We watched for a while and once we understood what it was doing we made a plan, taking into consideration the lifespan of a thunderstorm.

Firstly understand the lifespan of a thunderstorm.

Thunder storms or Cumulonimbus clouds form when heat creates lifting currents and water vapour rises until it reaches higher altitudes and condenses. This is a very simplistic view of a Cumulonimbus formation but will do for our needs. I studied clouds and these in particular when I was flying.

Nimbus clouds have a lifespan which goes like this: they grow and fill with water vapour and power, they condense and create massive wind currents inside the cloud which causes massive static electricity build up and starts to “charge” the cloud with positive and negative zones.

They can grow quite quickly before your eyes and they reach very high altitudes and therefore, and this is important, steered by higher air streams NOT the wind they create on the surface.

As the air and water vapour goes up the cloud creates a wind that circles the cloud, Anti-clockwise in the northern hemisphere and clockwise in the southern hemisphere, just like water going down your drain.

As such the winds will veer around the cloud and having sail up can be a disaster as the wind will vary very quickly in strength and direction – higher speeds closer in, lower further out, just like your drain water.

They do not generally have enough fetch to create really bad sea state but will create a really confused seastate.

Once they have reached the higher altitudes and the power that was pushing moist air upward (the sunshine on land mostly) starts to recede, both by getting toward the end of a day and by the cloud itself blocking out the sunshine, the cloud will start to release its hold on the water vapour and it will fall toward earth.

At this point it will create much more friction, much more electrical charge and you will start to get lightning.

Importantly, as this happens the energy in the thunderstorm will dissipate and the cloud itself will disappear over a period of time.

So it’s important to understand where your cloud is in its lifespan. Is it still growing or is it dispensing its power and soon to shrink?

Our Action plan

By monitoring it using the Radar screen with our Radar on Weather mode, we could see it was getting denser not lighter, because there was increasing red colour on our screen. It was moving out into the gulf in front of our path and we could also see and hear the lightning and thunder starting.

We were 8Nm away from it and it was moving out in front of us but also tracking slowly in the same direction.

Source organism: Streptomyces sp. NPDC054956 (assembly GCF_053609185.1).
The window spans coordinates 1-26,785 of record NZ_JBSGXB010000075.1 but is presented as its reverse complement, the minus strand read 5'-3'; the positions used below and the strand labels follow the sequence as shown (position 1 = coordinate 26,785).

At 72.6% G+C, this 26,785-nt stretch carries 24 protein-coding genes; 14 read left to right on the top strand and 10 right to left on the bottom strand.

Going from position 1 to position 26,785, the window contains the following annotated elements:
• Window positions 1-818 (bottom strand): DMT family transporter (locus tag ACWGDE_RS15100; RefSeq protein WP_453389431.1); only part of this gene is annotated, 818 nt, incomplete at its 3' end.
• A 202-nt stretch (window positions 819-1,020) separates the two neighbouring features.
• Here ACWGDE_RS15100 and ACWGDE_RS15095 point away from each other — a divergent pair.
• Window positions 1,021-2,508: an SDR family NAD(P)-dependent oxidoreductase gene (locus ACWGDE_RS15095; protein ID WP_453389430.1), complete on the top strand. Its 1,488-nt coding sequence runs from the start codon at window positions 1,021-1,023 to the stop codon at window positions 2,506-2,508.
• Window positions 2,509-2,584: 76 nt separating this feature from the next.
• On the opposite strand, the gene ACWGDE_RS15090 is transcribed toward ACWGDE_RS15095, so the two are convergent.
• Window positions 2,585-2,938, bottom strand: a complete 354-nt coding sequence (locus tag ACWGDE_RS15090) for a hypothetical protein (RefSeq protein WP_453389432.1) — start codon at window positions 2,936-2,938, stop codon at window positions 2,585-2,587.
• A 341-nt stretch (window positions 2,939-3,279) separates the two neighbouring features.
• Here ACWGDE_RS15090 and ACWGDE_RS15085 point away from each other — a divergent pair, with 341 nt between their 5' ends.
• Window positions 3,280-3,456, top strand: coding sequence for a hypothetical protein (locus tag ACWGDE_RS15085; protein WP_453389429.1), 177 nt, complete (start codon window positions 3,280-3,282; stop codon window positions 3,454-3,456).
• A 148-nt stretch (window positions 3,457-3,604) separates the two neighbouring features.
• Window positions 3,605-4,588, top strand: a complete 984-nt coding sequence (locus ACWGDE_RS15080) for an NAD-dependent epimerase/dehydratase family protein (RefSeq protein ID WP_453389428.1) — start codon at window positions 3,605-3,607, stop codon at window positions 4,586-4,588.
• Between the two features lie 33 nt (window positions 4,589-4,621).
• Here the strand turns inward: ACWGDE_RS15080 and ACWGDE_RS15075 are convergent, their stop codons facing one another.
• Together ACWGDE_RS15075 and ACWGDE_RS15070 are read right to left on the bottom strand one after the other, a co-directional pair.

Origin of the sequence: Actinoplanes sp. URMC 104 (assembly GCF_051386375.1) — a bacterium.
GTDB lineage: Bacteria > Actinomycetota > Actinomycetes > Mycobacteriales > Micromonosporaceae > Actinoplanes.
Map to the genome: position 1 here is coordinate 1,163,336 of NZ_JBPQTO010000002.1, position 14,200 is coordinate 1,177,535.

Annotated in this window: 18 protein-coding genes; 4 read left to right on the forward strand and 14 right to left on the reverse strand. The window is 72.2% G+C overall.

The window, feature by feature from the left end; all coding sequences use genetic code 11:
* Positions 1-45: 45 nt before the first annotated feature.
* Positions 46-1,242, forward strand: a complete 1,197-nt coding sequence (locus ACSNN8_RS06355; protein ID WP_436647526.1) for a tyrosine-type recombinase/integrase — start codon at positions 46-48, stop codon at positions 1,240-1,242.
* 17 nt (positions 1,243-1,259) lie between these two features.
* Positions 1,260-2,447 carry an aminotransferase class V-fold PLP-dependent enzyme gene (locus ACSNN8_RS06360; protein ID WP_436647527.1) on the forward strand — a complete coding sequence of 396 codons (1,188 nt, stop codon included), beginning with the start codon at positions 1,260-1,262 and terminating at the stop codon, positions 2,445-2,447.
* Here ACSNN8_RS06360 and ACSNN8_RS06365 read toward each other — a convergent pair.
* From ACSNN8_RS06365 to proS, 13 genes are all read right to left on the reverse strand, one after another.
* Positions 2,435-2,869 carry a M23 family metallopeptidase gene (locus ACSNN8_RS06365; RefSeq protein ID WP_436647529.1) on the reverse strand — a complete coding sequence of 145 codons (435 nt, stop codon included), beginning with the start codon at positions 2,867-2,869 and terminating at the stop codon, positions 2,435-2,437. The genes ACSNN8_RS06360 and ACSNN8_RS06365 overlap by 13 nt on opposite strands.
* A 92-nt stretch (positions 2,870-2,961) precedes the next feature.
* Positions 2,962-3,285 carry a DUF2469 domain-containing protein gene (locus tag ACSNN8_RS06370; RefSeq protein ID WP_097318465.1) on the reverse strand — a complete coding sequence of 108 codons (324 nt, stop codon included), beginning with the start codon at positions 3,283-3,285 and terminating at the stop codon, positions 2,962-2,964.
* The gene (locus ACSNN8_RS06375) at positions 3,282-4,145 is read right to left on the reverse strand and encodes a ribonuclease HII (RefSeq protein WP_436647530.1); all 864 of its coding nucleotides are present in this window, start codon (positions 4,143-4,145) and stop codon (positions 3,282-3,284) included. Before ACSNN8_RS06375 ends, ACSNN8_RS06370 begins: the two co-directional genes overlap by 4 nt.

There were others forming further out in the Gulf. We could see them on the radar and still more forming on land.

We decided to drop our sails, start our engines (both until they were both warm and then went back to one) and motored.

We dropped our speed down to 3-4kts and noted that this was enough to keep our distance away from the thunder system constant at around 5-6Nm. We changed our course by about 20 degrees to move us further out into the gulf and away from those forming on land still.

Slowly we watched as the really big system put on a display for us out front and on our Radar we could see the storm slowly build and then slowly recede into rain and less dense cloud.

As it weakened we kept adjusting our course and speed to keep us on course as much as possible until we were able to resume directly toward our destination.

We kept our sails down and kept a watchful eye as there were still thunderstorms forming on the land and creating a spectacular display for us, but we calculated that they would have expended their lifespan by the time we got there or if they didn’t or suddenly veered out to sea we also would veer away until they ran out of steam.

The Chart view still showed significant RED blotches, but by now we knew that they were just rain cloud, the Red in the Weather Radar had all gone and only blue and yellow remained, so we motored inside them and the boat got a wash.

Using Radar we managed to plan our way around some biggish thunder storm systems today. It’s easy, a bit like a computer game, where you monitor, decide where it’s going and when it will die and plot a course appropriately to miss the dangerous part of it.

Learn how to use your Radar Mode. It will make your life so much safer and also give you a sense of control you might not have felt before.